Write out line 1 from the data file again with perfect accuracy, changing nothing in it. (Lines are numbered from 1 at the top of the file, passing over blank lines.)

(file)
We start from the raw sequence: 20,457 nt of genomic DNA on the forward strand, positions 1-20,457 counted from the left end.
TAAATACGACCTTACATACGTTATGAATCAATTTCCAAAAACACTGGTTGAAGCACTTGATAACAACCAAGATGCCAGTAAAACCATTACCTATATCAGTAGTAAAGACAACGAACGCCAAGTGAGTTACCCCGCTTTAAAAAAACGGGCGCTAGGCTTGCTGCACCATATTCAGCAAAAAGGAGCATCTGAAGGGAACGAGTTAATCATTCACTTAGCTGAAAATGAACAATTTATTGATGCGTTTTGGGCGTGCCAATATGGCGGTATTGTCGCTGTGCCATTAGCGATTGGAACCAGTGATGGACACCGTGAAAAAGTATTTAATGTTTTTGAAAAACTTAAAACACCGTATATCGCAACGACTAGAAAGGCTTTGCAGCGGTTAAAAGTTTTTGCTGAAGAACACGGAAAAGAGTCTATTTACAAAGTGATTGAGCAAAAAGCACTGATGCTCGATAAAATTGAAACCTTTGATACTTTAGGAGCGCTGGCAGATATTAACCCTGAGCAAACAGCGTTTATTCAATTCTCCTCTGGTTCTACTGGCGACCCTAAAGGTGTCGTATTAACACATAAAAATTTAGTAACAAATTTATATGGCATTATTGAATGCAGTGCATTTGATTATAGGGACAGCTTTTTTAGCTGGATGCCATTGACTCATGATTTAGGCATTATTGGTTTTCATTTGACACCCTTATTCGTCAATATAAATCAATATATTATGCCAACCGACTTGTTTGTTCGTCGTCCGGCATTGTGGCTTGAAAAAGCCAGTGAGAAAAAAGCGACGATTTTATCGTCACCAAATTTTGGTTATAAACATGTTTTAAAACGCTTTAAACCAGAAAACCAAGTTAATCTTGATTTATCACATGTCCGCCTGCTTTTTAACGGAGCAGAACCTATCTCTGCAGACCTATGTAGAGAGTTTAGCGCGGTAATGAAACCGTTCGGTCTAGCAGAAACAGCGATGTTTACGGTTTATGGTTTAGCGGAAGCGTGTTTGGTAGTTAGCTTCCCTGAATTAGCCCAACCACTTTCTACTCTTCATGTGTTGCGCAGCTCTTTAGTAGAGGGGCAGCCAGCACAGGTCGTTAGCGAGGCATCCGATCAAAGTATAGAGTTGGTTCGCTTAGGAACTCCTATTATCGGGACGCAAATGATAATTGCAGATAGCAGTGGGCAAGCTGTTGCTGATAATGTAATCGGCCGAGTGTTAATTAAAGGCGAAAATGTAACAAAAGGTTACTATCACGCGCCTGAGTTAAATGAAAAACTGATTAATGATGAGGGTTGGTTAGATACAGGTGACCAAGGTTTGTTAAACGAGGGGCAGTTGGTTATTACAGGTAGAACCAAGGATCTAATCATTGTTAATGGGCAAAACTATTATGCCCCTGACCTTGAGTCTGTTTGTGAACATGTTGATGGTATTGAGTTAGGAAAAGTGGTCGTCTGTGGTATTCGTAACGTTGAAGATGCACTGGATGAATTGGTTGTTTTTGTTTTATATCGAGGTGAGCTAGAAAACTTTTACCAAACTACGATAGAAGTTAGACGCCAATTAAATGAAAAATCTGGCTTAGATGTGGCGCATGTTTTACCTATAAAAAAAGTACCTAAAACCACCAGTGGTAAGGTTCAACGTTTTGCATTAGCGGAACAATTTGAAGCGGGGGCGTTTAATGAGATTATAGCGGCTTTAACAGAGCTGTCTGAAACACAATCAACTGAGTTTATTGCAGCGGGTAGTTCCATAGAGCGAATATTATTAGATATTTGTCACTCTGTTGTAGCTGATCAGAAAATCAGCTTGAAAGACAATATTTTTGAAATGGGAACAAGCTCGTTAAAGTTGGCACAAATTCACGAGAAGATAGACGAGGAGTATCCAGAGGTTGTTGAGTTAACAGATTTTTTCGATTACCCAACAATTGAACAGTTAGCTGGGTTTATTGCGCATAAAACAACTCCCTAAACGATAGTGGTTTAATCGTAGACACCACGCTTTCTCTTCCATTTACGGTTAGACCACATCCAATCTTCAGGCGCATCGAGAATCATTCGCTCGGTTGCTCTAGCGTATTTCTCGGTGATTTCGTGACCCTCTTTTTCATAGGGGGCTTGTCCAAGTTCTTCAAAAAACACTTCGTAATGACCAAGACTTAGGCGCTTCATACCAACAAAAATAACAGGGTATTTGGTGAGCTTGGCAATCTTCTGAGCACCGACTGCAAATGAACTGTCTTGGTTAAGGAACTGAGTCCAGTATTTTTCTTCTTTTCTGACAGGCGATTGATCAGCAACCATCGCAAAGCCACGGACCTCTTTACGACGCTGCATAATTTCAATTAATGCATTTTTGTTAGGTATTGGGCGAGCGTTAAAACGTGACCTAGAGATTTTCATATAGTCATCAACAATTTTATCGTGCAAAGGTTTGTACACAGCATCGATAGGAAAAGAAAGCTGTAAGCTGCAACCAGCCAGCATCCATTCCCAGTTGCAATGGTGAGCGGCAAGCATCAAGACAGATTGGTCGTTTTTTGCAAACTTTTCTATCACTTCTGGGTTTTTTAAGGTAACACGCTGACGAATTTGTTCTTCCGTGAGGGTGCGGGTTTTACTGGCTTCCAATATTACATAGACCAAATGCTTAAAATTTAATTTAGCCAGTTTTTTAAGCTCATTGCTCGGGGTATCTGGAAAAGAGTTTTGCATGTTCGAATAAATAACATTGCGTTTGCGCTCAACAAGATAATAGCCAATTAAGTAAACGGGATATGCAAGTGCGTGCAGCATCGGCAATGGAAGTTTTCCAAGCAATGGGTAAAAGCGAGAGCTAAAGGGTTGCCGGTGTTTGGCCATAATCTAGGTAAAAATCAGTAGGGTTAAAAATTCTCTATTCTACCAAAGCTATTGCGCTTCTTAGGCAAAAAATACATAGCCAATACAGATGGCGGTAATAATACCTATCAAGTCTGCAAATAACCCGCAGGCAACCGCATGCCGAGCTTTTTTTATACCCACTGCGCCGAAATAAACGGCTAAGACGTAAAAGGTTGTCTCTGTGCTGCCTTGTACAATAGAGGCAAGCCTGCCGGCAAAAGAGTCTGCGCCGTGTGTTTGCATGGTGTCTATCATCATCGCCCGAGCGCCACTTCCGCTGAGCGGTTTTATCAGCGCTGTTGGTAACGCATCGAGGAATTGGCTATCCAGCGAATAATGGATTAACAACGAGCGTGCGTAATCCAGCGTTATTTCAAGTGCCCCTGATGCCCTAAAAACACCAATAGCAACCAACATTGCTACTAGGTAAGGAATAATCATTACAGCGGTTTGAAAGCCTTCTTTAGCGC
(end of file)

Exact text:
We start from the raw sequence: 20,457 nt of genomic DNA on the forward strand, positions 1-20,457 counted from the left end.